"Rejoice in the Lord always.
I will say it again: Rejoice!"
Philippians 4:4 (NIV)

Ernest Hemingway (1899-1961), an American, was a truly great twentieth century writer. In high school I read his magnificent novel, The Old Man and the Sea, written in 1952. At the time it was a relatively new novel.

The story line was the battle between an old man and the sea, in which he both lost and won the fight. Hemingway earned the Pulitzer Prize for the novel in 1952 and when he earned the Nobel Prize in Literature in 1954, this volume was referred to in the presentation of the prize.

So Hemingway was a world renowned individual in his chosen profession. He went through several marriages, went on African safaris for big game, fished the oceans, and seemed to live the good life. Yet he made a curious statement: "Happiness in intelligent people is the rarest thing I know." The tragic shipwreck of his life came at his own hand using one of his various guns.

In life and in death, Hemingway was proof of his statement about intelligent people being unhappy.

Yet for all his unsuccessful pursuit of happiness, many intelligent people in every generation discover happiness. Martin Luther, who was a full time university professor, full time writer and a full time pastor, had a hilarious sense of humor and people loved to be with him. He was a truly happy man.

One of the greatest minds in history is Albert Einstein. The most famous photo of him is one in which he stuck out his tongue at the camera. Einstein also enjoyed laughing and making others laugh, as well.

Hemingway was indeed an intelligent—though unhappy—man. However, his observation that intelligence prevents happiness simply does not square with the facts. There does not seem to be any necessary relationship between the two.

When it comes to Christianity, however, there is a very direct relationship between love for God and joy, or happiness. Indeed the Bible again and again calls on the people of God to rejoice. It is as though some Christians manage to keep their joy to themselves and need encouragement to let loose and show the world how happy they are, that their sins are forgiven, and they have a great hope in the future.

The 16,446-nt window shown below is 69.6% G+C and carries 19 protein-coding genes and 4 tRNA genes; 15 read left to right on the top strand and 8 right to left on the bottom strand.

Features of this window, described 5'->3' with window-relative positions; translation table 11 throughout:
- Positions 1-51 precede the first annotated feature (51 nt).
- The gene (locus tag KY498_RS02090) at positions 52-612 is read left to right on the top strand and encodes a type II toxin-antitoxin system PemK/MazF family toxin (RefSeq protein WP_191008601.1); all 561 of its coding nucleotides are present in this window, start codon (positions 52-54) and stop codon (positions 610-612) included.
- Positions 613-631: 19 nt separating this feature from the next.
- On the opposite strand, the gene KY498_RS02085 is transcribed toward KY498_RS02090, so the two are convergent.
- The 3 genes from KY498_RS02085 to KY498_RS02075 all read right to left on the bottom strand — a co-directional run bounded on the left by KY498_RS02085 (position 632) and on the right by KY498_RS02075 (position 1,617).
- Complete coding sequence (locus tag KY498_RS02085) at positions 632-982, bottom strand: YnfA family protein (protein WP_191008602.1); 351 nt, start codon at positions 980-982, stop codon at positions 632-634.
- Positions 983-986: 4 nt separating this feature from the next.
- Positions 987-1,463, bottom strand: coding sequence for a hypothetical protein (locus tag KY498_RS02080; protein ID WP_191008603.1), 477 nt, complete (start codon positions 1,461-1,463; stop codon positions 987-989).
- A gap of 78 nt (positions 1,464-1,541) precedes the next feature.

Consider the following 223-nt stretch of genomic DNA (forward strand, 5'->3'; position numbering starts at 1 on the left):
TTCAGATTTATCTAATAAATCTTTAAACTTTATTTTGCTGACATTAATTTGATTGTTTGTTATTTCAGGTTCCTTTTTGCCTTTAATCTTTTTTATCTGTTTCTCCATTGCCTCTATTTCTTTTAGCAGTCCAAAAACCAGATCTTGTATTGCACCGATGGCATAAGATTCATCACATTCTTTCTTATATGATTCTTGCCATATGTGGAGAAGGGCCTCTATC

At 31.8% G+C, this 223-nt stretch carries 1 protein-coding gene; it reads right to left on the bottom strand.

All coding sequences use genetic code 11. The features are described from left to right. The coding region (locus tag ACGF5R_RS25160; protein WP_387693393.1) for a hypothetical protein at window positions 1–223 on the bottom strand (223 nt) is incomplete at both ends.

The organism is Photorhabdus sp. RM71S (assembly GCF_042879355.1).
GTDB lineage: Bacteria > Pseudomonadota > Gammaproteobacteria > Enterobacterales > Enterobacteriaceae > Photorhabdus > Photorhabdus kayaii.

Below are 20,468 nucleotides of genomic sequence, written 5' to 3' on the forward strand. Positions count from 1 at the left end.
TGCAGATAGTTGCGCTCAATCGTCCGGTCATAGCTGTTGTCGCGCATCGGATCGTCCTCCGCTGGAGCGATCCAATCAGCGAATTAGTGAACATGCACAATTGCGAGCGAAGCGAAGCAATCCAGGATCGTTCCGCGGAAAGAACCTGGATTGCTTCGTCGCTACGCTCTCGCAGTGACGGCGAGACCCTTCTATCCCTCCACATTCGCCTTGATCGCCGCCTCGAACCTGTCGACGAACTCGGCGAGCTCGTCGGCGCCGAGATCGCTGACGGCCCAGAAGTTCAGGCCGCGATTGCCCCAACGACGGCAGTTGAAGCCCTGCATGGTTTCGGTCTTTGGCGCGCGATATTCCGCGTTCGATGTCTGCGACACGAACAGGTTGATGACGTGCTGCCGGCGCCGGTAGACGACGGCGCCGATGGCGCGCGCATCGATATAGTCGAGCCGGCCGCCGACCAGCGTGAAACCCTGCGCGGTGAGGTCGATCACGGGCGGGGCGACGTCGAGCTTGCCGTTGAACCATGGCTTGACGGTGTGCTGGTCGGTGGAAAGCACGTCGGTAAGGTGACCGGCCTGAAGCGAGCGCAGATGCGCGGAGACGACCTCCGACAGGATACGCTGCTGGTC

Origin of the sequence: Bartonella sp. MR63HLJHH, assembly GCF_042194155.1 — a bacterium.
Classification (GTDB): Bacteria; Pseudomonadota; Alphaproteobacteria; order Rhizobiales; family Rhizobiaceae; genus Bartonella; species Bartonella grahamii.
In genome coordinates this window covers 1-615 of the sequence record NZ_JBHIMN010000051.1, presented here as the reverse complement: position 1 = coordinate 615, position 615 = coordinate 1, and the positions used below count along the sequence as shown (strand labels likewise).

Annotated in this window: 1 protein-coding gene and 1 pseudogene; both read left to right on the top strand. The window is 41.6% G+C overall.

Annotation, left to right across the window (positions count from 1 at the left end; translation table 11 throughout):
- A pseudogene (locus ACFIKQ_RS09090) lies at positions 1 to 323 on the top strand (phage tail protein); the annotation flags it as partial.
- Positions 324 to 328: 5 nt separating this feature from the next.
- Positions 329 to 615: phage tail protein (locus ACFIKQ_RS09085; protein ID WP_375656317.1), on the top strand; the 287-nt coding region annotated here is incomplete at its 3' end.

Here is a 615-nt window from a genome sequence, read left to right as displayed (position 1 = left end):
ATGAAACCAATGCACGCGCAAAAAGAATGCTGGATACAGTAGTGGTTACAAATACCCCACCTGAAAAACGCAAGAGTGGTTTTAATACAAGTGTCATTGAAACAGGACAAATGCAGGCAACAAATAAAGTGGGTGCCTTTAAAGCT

Never would I seek to minimize the suffering through which some Christians go. As a pastor I witness just how sorrowful some believers' lot is in life. Yet, when push comes to shove, we find ourselves humming some jubilant hymn or chorus, or whistling a hymn sung last Lord's day in the house of God. The words of Charles Wesley's hymn, Rejoice the Lord is King, give us lots of reasons to sing in trials—as the apostles sang at midnight when thrown into prison Acts 26:24-26.

Read this remarkable hymn and let your heart soak up the glorious views of our great God and Saviour found in this hymn. The more we see of the Lord the greater He appears on the horizon and the smaller our problems become.

Rejoice, the Lord is King;
your sovereign Lord adore;
give thanks, O mortals, sing
and triumph ever more.
Lift up your heart;
lift up your voice; rejoice,
again I say, rejoice.

For Christ the Saviour reigns,
the God of truth and love;
when Jesus purged our stains,
he took his seat above.
Lift up your heart;
lift up your voice; rejoice,
again I say, rejoice.

His reign can never fail;
he rules o'er earth and heaven:
the keys of death and hell
are to our Saviour given.
Lift up your heart;
lift up your voice; rejoice,
again I say, rejoice.

He sits at God's right hand
till all his foes submit
and bow to his command
and fall beneath his feet.
Lift up your heart;
lift up your voice; rejoice,
again I say, rejoice.

Re joice in glorious hope,
for Christ the judge shall come
and take the faithful up
to their eternal home.
We soon shall hear
the archangel's voice;
the trump of God shall sound: rejoice.

Charles Wesley

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